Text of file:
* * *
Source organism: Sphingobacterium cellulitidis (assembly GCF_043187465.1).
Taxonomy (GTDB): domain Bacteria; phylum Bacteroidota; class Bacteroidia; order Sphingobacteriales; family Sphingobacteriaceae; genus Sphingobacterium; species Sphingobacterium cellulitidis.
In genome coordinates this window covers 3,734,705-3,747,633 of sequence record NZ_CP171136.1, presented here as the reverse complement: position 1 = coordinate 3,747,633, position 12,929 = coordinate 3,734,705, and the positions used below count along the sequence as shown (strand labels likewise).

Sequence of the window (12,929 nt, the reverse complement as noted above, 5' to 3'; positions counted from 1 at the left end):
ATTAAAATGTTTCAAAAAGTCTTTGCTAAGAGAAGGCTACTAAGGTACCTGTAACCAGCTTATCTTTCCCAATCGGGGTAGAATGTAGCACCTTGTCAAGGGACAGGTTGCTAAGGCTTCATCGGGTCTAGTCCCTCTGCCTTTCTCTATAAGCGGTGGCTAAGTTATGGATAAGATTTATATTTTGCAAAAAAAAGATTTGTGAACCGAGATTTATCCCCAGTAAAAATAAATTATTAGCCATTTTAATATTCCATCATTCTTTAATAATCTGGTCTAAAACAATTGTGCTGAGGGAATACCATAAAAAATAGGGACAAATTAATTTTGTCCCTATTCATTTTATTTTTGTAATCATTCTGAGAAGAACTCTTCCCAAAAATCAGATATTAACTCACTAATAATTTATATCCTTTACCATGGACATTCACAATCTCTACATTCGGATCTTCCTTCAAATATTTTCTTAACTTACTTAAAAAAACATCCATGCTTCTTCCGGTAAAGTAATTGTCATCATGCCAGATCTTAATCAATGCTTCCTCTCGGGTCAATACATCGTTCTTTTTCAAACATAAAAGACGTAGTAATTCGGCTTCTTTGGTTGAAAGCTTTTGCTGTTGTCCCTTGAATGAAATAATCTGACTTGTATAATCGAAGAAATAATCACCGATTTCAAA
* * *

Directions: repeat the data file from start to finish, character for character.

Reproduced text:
Source organism: Sphingobacterium cellulitidis (assembly GCF_043187465.1).
Taxonomy (GTDB): domain Bacteria; phylum Bacteroidota; class Bacteroidia; order Sphingobacteriales; family Sphingobacteriaceae; genus Sphingobacterium; species Sphingobacterium cellulitidis.
In genome coordinates this window covers 3,734,705-3,747,633 of sequence record NZ_CP171136.1, presented here as the reverse complement: position 1 = coordinate 3,747,633, position 12,929 = coordinate 3,734,705, and the positions used below count along the sequence as shown (strand labels likewise).

Sequence of the window (12,929 nt, the reverse complement as noted above, 5' to 3'; positions counted from 1 at the left end):
ATTAAAATGTTTCAAAAAGTCTTTGCTAAGAGAAGGCTACTAAGGTACCTGTAACCAGCTTATCTTTCCCAATCGGGGTAGAATGTAGCACCTTGTCAAGGGACAGGTTGCTAAGGCTTCATCGGGTCTAGTCCCTCTGCCTTTCTCTATAAGCGGTGGCTAAGTTATGGATAAGATTTATATTTTGCAAAAAAAAGATTTGTGAACCGAGATTTATCCCCAGTAAAAATAAATTATTAGCCATTTTAATATTCCATCATTCTTTAATAATCTGGTCTAAAACAATTGTGCTGAGGGAATACCATAAAAAATAGGGACAAATTAATTTTGTCCCTATTCATTTTATTTTTGTAATCATTCTGAGAAGAACTCTTCCCAAAAATCAGATATTAACTCACTAATAATTTATATCCTTTACCATGGACATTCACAATCTCTACATTCGGATCTTCCTTCAAATATTTTCTTAACTTACTTAAAAAAACATCCATGCTTCTTCCGGTAAAGTAATTGTCATCATGCCAGATCTTAATCAATGCTTCCTCTCGGGTCAATACATCGTTCTTTTTCAAACATAAAAGACGTAGTAATTCGGCTTCTTTGGTTGAAAGCTTTTGCTGTTGTCCCTTGAATGAAATAATCTGACTTGTATAATCGAAGAAATAATCACCGATTTCAAA